Tim Montgomerie: Osborne gambles Britain would rather vote for a political party that cuts the price of beer than a government that solves Britain’s debt problems. He might be right.
“Overall, however, – despite some very good policies like the super-competitive corporation tax rate – it’s hard to argue that this Government is addressing the country’s fundamental economic challenge. My own view is that Cameron would actually be in a better electoral position if he was seen to lead a rescue administration with a credible plan. It’s clearly not the Chancellor’s view. What we have is a government that is mounting a half-hearted rescue plan and hopes that the world economy might come to Britain’s aid and, in the meantime, some well-targeted, populist tax cuts of the kind announced yesterday will persuade voters that it’s worth re-electing.” Read more:

Peter Hoskin: Five must-see budget graphs (from ConservativeHome’s rolling budget day coverage)
“A weird, wobbly sort of a speech, which began with uncomfortable truths about the state of the public finances, dipped as Osborne’s voice strained and croaked in the middle, and then recovered towards the end, with the tax cut announcements. As for the measures contained within it, the interest is in the detail. So much here – the Bank of England remit, the limits to AME spending, the fiscal forecasts – requires extra consideration. And what about the state-backed loans for homebuyers? It turns the Coalition into one grand mortgage-broker, and that ain’t necessarily a good thing.” Read more:

Greg Clark’s weekly letter from a Treasury Minister: National growth requires local growth – that’s why we’re backing Lord Heseltine’s plans: “Each Local Enterprise Partnership – covering the whole of England – will be invited to negotiate a Growth Deal with the Government. There will be competitive tension: the better and more ambitious the proposed deal, the more will be available from a single, unringfenced pot of money put together from budgets that are, at the moment, centrally determined. As we reform the national economy – paying down the deficit, keeping interest rates low, creating the most competitive tax system in the G20, reducing regulatory burdens – we also need to transform our local economies, to make them places where everything possible is being done to attract and nurture growing businesses.” Read more:

Paul Goodman: A chance to boost capital spending, cut NICs & freeze fuel duty. And tear a strip off the LibDems: “There at least three important measures Osborne could take within the framework he has set himself. 1) Speed up the shift back to capital spending…Building houses, roads, railways (though I have my doubts about HS2), and nuclear plant (if only) may not provide high-end employment but it would provide more jobs to help Britain move towards sustained recovery.  2) Cut Employers National Insurance contributions. The debate about whether the Osborne should raise thresholds or restore the 10p to help poorer voters enlivens this site.  But given the limited options that the Chancellor’s framework provides I would plump for business rather than income tax cuts this year. 3) Scrap the fuel duty rise. I expect that Osborne will do this anyway, but cheaper energy costs are even more of a priority for worse-off voters than lower taxes.” Read more:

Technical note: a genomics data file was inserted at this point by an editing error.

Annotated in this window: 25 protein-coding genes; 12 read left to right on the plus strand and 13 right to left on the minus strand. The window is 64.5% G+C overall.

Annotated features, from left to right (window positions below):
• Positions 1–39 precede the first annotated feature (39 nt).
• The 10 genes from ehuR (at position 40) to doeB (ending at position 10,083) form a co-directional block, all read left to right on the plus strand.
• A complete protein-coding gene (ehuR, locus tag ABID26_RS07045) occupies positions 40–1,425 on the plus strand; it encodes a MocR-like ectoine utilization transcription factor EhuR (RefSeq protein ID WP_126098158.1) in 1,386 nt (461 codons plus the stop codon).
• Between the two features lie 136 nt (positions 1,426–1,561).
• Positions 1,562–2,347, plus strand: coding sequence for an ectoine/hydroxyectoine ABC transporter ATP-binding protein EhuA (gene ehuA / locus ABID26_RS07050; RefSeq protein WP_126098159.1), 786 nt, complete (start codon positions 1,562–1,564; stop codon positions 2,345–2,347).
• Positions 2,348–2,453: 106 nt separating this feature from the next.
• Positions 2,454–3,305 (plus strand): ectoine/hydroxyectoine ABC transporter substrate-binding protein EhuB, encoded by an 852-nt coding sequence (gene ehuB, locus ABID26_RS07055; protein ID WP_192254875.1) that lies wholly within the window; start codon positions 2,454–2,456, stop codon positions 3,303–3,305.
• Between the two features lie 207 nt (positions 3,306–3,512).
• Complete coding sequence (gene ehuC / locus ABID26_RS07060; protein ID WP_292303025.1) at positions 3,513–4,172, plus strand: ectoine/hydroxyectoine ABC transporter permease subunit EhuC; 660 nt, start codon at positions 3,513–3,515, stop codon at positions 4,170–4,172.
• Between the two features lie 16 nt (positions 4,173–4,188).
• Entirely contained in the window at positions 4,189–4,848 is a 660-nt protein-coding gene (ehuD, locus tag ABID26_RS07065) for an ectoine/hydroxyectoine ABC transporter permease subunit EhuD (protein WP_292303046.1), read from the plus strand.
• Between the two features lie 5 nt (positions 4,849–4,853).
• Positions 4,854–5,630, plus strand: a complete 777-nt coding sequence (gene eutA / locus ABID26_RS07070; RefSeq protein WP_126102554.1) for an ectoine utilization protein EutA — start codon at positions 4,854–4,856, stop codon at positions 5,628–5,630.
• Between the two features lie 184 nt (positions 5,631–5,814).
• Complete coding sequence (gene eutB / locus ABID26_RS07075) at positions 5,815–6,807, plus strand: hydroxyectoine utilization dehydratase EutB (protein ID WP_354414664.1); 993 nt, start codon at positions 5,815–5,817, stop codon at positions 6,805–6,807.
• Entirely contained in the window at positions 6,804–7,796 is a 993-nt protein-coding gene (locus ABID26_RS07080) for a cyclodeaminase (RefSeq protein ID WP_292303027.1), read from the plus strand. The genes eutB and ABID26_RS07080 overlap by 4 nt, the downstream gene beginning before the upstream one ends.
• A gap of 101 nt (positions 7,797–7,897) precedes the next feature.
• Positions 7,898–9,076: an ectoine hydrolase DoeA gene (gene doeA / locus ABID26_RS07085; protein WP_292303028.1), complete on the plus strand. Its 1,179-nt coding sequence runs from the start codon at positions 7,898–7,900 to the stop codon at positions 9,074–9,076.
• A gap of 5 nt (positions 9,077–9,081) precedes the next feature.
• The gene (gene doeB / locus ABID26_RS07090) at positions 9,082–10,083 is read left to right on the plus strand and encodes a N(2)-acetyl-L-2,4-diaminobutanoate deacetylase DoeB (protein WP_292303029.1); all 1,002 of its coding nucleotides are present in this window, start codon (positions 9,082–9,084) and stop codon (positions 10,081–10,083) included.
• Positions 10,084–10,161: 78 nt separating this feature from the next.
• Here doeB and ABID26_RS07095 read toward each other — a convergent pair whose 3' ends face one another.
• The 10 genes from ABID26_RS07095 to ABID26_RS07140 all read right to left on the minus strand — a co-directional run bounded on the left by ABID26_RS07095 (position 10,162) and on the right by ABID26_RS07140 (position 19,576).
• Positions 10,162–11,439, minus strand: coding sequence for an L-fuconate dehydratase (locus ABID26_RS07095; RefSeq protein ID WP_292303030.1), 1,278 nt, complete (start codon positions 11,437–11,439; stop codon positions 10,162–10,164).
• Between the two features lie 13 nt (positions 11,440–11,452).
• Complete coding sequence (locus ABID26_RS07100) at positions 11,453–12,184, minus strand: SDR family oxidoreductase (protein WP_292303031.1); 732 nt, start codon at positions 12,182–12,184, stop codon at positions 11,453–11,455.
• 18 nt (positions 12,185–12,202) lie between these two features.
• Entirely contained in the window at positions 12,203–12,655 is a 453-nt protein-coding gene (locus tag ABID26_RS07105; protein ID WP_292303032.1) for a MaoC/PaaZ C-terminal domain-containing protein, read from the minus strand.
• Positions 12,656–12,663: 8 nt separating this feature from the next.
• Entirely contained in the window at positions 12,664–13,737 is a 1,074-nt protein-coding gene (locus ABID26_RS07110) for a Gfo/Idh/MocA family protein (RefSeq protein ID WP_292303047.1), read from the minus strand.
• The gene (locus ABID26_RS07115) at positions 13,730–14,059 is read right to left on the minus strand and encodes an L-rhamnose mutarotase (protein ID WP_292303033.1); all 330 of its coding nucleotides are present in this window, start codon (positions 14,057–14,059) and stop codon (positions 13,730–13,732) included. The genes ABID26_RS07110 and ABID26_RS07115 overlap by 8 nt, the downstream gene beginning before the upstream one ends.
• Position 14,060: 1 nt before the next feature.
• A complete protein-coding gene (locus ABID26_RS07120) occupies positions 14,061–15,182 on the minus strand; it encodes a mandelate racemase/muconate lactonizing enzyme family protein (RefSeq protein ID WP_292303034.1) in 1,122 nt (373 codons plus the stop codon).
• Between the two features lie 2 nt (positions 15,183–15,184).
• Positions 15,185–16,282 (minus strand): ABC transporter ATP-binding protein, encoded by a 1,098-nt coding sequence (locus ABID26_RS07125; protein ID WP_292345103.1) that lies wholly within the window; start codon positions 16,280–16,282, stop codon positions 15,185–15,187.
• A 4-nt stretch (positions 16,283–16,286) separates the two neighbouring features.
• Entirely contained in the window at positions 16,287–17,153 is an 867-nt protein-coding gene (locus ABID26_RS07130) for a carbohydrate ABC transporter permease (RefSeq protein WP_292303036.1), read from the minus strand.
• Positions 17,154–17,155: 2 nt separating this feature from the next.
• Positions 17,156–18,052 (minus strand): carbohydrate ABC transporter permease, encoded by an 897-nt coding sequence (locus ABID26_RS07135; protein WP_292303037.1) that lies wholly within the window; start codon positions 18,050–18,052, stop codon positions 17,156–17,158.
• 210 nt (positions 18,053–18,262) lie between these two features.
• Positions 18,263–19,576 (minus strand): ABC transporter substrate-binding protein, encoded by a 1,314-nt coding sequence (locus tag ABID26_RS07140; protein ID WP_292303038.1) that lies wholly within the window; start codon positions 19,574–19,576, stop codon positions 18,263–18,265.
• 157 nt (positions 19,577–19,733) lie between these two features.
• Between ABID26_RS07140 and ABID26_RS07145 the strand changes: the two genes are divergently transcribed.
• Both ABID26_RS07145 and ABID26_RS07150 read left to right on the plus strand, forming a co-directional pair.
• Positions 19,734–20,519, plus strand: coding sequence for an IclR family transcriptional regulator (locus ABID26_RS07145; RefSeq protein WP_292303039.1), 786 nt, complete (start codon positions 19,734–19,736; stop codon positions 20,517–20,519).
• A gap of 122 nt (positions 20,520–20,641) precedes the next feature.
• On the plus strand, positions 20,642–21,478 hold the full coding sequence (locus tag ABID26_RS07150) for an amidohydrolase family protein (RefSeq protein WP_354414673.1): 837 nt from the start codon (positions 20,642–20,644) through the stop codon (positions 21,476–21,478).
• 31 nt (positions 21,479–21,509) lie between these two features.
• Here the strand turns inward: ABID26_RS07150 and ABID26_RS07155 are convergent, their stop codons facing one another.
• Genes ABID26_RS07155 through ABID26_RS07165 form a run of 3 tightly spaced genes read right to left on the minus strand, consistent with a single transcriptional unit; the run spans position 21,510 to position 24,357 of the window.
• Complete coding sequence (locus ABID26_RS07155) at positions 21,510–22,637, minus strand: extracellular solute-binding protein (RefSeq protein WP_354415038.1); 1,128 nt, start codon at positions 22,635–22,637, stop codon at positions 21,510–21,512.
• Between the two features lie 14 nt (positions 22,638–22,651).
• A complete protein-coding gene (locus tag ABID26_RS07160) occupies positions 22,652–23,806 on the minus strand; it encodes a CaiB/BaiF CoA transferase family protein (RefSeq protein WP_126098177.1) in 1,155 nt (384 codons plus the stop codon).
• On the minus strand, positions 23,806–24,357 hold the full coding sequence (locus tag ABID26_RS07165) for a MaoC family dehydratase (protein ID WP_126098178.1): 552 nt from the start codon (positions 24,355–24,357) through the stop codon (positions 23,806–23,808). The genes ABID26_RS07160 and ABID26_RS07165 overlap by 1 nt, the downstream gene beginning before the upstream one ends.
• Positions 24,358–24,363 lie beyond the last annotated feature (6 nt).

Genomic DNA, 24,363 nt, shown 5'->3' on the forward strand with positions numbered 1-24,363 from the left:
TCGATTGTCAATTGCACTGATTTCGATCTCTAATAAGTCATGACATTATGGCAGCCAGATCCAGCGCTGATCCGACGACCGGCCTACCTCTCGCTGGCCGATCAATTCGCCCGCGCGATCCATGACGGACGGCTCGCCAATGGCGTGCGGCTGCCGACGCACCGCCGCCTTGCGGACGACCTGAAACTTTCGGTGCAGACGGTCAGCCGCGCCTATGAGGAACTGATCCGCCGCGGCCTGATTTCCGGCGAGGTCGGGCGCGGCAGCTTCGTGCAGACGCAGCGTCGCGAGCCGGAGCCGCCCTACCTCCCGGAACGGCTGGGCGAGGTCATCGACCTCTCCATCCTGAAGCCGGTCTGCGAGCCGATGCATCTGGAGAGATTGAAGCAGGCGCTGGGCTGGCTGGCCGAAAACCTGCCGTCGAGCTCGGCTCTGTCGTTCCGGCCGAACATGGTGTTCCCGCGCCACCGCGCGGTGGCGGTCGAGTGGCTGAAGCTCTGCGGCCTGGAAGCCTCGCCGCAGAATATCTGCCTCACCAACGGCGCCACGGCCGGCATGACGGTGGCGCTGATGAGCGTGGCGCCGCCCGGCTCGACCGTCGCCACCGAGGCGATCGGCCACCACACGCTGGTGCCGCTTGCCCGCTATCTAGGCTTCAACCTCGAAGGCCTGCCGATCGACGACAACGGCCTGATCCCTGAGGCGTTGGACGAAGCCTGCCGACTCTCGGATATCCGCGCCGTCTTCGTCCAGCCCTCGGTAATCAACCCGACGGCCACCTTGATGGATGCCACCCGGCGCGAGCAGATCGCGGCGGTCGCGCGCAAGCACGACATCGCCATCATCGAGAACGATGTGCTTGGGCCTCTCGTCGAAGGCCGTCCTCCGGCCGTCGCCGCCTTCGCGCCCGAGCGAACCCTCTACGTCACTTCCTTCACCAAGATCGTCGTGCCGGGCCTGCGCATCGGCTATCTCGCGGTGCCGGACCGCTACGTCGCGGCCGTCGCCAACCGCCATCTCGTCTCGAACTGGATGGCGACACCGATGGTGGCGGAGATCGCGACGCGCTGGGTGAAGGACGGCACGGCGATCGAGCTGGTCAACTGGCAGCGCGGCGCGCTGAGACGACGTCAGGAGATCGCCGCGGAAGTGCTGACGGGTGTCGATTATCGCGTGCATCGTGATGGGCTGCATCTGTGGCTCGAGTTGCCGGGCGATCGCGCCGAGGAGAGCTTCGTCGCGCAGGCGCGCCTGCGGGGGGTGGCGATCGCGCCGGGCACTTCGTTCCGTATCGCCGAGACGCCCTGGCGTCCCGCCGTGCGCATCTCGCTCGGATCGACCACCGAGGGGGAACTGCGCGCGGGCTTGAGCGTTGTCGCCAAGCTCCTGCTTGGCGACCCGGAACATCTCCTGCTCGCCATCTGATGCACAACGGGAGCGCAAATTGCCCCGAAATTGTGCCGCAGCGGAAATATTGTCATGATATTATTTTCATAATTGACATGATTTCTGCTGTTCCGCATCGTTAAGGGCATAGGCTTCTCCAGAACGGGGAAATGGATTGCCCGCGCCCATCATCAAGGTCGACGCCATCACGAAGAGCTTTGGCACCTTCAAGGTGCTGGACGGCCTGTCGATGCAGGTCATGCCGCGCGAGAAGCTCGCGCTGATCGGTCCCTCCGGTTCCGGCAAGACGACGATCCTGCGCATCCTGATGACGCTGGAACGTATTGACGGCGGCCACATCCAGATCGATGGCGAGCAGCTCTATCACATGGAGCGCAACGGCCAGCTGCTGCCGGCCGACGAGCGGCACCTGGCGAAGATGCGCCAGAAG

Lord Bates: Don’t underestimate the strength of the Conservative base in the North of England: “The strength of the Conservative base in local government is often underestimated in the North (see graph). This shows that the Conservative still control 17 councils in the North compared to the Lib Dems with just 1 and our representation is more widely spread than that of Labour with only six councils not having a single Conservative representative, compared to 8 councils where labour is not represented and 18 where there isn’t a single Liberal Democrat. The most recent electoral test was the Police & Crime Commissioner elections when Conservatives won 4 of the twelve contests compared to Lib Dems who didn’t win any and most notably Matthew Grove the Conservative candidate in Humberside defeated the Lord Prescott.” Read more:

Philip Davies MP: Win the Blue Collar Vote or prepare for Opposition: “I believe that the average blue collar voter agrees that we need to tackle the deficit.  They know they cannot live beyond their means, so why should the Government?  But they need to hear more from us on what it means for them in their everyday lives.  We also need to be talking more about things which matter to them.

We need to move away from issues like ring-fencing international aid (while telling people there is no money for other things); minimum alcohol pricing (which gives the impression that it is OK for only those with money to drink) and green energy (when what most people really want is cheap not green energy).  We need to talk their language on tax and on welfare, and we should be making a virtue out of ensuring work pays, not apologising for what we are reducing.” Read more:

By Paul Goodman